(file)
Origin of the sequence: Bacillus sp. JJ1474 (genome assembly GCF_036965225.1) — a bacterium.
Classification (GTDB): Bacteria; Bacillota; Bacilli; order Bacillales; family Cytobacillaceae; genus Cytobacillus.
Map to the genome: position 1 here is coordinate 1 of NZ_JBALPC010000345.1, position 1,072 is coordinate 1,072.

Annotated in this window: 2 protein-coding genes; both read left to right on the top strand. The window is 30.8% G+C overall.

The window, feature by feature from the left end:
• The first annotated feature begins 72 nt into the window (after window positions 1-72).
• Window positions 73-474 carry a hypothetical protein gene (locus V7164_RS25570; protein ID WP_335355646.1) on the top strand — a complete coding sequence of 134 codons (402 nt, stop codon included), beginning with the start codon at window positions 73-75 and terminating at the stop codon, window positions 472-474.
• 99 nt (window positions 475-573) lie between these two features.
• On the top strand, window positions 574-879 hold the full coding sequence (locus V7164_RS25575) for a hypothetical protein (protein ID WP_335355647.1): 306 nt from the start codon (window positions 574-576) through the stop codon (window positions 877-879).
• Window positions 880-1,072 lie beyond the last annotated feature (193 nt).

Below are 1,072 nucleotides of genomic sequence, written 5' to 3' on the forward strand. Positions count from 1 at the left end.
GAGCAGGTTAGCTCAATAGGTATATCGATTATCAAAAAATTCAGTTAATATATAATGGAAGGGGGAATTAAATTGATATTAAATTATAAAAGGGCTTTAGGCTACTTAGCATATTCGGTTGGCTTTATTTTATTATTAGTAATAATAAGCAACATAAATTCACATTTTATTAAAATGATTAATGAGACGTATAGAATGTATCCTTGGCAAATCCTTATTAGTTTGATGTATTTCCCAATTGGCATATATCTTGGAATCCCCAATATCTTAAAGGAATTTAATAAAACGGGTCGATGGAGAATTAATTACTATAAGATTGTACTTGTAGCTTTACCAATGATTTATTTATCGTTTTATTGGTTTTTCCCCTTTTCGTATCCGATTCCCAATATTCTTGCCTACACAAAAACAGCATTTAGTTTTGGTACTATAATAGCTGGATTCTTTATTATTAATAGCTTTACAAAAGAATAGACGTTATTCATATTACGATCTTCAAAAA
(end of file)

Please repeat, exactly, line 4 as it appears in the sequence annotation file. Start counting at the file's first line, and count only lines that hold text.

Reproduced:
Annotated in this window: 2 protein-coding genes; both read left to right on the top strand. The window is 30.8% G+C overall.